Wednesday, May 15, 2013

A Process For Execution Management


I can remember early in my career when I was asked to manage a department that was disorganized and not meeting its organizational objectives. While somewhat flattered, I was also afraid that I wouldn’t be successful. I didn’t have experience in defining organizational problems or developing their solutions. In this particular case I just decided to take an action and see where it led. As luck would have it the early actions raised questions that would require that I do some research into how others had dealt with similar problems.

In most cases the research gave good pointers on how to move forward and what next steps might produce results. The next steps usually led to more questions that required further research which led to still more steps to be taken.

While this approach moved the project forward, it didn’t provide a list of activities that would focus on improving the department’s ability to function effectively. This approach almost required that I discover problems and inconsistencies as I tried to implement changes.

As in the above situation, there are established businesses that must make changes in their organizations to grow or even to survive. There are also a lot of great ideas for new business initiatives and new businesses. In either case the difference between a needed outcome and achieving that outcome is in execution.

Execution is the process of taking something from an idea to a completed project. The ability to successfully execute a project usually boils down to attention to details. It requires breaking a needed outcome into components that can be described and measured.

I have been very fortunate to be given the opportunity to work on a myriad of projects for existing and new organizations. Over time this led to bigger projects and ultimately to starting and operating new business ventures. With each of these projects there came a deeper understanding of how best to define actions to take in order to have a successful project. I found that the best process started with a clear definition of the needed outcome. Once the outcome was defined, a review of all of the steps needed to achieve that outcome helped identify actions that were needed.  This allowed the development of an execution plan rather than discovering needed actions during an implementation effort.

If the components of a project’s envisioned outcome are specific enough then a plan can be developed. The plan must be specific and detailed enough to completely implement the envisioned initiative.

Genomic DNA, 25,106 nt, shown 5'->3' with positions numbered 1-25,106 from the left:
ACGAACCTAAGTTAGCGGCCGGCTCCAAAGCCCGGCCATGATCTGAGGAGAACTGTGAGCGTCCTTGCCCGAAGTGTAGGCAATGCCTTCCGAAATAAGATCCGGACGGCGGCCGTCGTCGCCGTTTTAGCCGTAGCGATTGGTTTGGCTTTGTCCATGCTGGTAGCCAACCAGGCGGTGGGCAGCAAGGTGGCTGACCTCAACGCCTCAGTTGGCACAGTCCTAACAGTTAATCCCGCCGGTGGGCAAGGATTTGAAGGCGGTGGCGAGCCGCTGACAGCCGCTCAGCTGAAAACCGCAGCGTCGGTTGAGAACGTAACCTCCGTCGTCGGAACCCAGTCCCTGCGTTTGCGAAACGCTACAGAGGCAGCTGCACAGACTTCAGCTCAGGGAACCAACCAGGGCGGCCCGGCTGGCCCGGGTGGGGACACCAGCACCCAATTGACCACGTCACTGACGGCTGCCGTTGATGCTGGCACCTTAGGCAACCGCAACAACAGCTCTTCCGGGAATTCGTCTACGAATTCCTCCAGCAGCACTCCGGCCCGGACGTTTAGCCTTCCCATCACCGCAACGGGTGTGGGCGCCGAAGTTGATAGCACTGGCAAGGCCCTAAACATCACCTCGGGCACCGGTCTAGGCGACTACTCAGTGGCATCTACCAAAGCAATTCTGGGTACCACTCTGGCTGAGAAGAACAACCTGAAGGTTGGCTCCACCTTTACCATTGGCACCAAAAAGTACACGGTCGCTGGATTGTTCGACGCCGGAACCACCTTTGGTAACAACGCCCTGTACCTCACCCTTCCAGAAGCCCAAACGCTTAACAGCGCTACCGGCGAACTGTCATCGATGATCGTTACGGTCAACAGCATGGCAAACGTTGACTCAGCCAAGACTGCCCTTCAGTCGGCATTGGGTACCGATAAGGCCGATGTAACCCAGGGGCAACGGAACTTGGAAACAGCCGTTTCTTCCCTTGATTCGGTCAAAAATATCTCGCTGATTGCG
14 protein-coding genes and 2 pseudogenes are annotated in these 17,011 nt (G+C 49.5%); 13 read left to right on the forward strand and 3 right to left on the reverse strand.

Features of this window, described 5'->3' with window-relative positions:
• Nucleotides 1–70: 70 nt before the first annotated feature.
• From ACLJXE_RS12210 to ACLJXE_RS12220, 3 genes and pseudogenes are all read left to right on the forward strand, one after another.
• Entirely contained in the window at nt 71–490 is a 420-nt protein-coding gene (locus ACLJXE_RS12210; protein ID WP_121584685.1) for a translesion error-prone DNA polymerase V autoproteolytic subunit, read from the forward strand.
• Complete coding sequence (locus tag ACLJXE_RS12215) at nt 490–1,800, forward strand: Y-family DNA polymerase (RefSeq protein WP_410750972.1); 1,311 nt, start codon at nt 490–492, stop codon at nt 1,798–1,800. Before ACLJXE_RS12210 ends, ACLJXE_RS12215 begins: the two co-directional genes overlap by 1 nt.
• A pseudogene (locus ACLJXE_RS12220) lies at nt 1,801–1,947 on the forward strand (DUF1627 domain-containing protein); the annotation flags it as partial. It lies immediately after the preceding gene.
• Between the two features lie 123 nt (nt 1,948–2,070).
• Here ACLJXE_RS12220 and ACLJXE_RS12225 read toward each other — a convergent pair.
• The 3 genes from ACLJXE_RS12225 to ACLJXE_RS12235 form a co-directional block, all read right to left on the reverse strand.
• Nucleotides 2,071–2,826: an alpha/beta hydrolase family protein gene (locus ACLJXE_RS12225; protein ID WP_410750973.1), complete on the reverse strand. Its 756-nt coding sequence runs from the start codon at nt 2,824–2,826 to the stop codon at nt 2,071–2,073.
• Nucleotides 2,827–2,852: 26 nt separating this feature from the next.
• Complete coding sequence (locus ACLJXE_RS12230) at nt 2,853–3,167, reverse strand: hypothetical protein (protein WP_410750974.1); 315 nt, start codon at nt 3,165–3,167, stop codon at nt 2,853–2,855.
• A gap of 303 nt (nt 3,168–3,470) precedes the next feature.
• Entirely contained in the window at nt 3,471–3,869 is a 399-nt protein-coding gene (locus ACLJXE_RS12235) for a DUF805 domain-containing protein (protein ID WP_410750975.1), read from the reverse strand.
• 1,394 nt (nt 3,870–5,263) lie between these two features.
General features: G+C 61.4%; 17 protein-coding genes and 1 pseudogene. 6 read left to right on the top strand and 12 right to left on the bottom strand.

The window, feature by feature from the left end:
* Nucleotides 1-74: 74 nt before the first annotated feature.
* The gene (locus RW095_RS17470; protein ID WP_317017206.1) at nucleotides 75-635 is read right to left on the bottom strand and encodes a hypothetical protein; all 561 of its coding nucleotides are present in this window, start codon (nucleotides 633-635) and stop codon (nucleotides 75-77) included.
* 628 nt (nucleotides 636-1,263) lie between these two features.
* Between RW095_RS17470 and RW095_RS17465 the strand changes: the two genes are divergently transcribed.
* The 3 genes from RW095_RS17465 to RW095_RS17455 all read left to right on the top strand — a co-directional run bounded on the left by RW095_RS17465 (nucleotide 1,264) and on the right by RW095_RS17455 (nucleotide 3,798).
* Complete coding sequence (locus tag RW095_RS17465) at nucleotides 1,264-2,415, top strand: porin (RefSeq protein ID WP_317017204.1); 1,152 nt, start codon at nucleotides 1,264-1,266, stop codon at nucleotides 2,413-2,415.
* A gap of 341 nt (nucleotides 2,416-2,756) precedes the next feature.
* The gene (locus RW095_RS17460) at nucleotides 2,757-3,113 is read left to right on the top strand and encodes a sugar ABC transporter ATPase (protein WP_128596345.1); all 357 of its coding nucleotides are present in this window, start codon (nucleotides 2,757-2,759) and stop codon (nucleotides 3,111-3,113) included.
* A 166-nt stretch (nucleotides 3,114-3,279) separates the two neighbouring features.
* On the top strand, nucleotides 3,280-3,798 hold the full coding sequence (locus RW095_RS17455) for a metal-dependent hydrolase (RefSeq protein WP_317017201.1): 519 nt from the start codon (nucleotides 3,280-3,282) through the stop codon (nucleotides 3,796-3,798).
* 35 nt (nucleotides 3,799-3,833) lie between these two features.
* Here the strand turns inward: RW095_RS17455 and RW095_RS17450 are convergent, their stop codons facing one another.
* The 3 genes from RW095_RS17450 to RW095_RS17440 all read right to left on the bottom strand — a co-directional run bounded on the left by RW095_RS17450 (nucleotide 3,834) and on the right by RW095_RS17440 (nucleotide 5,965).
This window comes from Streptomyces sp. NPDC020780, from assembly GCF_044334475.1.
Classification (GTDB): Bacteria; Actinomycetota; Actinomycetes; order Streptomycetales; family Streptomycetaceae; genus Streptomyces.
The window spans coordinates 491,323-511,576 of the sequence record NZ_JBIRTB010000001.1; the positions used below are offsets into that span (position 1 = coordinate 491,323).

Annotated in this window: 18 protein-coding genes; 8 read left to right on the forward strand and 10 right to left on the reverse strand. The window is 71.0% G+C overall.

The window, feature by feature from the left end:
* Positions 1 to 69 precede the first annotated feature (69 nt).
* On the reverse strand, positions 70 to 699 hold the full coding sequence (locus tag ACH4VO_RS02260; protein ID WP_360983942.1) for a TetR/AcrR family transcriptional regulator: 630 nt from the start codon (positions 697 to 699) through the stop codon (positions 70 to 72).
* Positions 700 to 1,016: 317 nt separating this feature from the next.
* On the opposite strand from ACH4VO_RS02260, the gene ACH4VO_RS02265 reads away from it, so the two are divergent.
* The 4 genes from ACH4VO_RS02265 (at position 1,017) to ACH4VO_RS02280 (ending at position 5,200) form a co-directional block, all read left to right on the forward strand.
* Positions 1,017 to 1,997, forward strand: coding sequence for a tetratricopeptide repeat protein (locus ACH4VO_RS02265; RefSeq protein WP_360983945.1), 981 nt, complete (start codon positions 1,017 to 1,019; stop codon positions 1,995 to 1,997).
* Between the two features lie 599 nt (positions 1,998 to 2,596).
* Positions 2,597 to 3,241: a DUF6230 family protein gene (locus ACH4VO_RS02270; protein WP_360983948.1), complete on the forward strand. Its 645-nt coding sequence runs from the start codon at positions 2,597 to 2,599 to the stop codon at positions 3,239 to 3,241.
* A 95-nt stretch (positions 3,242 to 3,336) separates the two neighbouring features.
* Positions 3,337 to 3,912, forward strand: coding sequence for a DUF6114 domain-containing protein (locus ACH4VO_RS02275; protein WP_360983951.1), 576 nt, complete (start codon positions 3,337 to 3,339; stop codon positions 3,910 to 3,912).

The plan must consider all aspects of an initiative: environment, economy, competition, resources required, coordination of marketing strategy with management capabilities and so on.

Here are some steps using an end-to-beginning planning process to improve the level of execution success.

Planning – When setting a plan, envision the end result then take this vision and begin working backward to the beginning of the project. If the vision is to open a retail outlet, envision the store, the customers, the location, the merchandise, the fixtures and layout, your income (or profit), the employees and their level of expertise and so on.

Each of these envisioned characteristics require specific actions. For example, if an upscale location is envisioned then identifying acceptable sites, rents, build-out requirements and lease terms are required action items.

Envisioned profit levels will require a certain sales volume, pricing strategy and marketing effort. The staffing quality will come at a certain level of payroll and benefit expense. The actions here will help in developing the strategy for the initiative.

List of action items – The action items for each characteristic should be listed in a sequential format. For example one would need to identify a location before considering build out requirements. The sequence of action items once laid out should be set to a specific timetable. Thus if opening a retail outlet is envisioned to take place in six months, the identification of an acceptable outlet would have to take place and leave enough time to negotiate lease terms, build out, installing fixtures and inventory.

At his stage the planner may find that there are conflicts that require resolution. In this example if the build out requires four months and fixtures have a five-month lead-time, adjustments will have to be made in the time line. It may require setting a different opening date or finding ways to order fixtures before build out activities begin. This is where the use of a Critical Path or PERT chart would be useful.  Mind Tools provides a good tutorial for using CPM and PERT at http://www.mindtools.com/critpath.html.

There may also be strategic conflicts. For example if the end-to-beginning analysis uncovers competitive, legal or other potential roadblocks additional strategic planning may be required.

Assign specific action items and timetables to individual managers - This allows each activity to be tracked by a responsible individual. This individual can alert others when difficulties are encountered so actions can be taken to keep the whole project on schedule.

This approach allows the identification of the final objective and a means of analyzing all aspects of the project in the planning stage rather than in the execution stage. It also helps uncover inconsistencies in strategic planning.

Once the vision is consistent with the actions necessary for implementation then the activities are arranged in the most efficient sequence and assigned to responsible individuals for follow through. This approach significantly increases to chances that the execution of a project will be successful.

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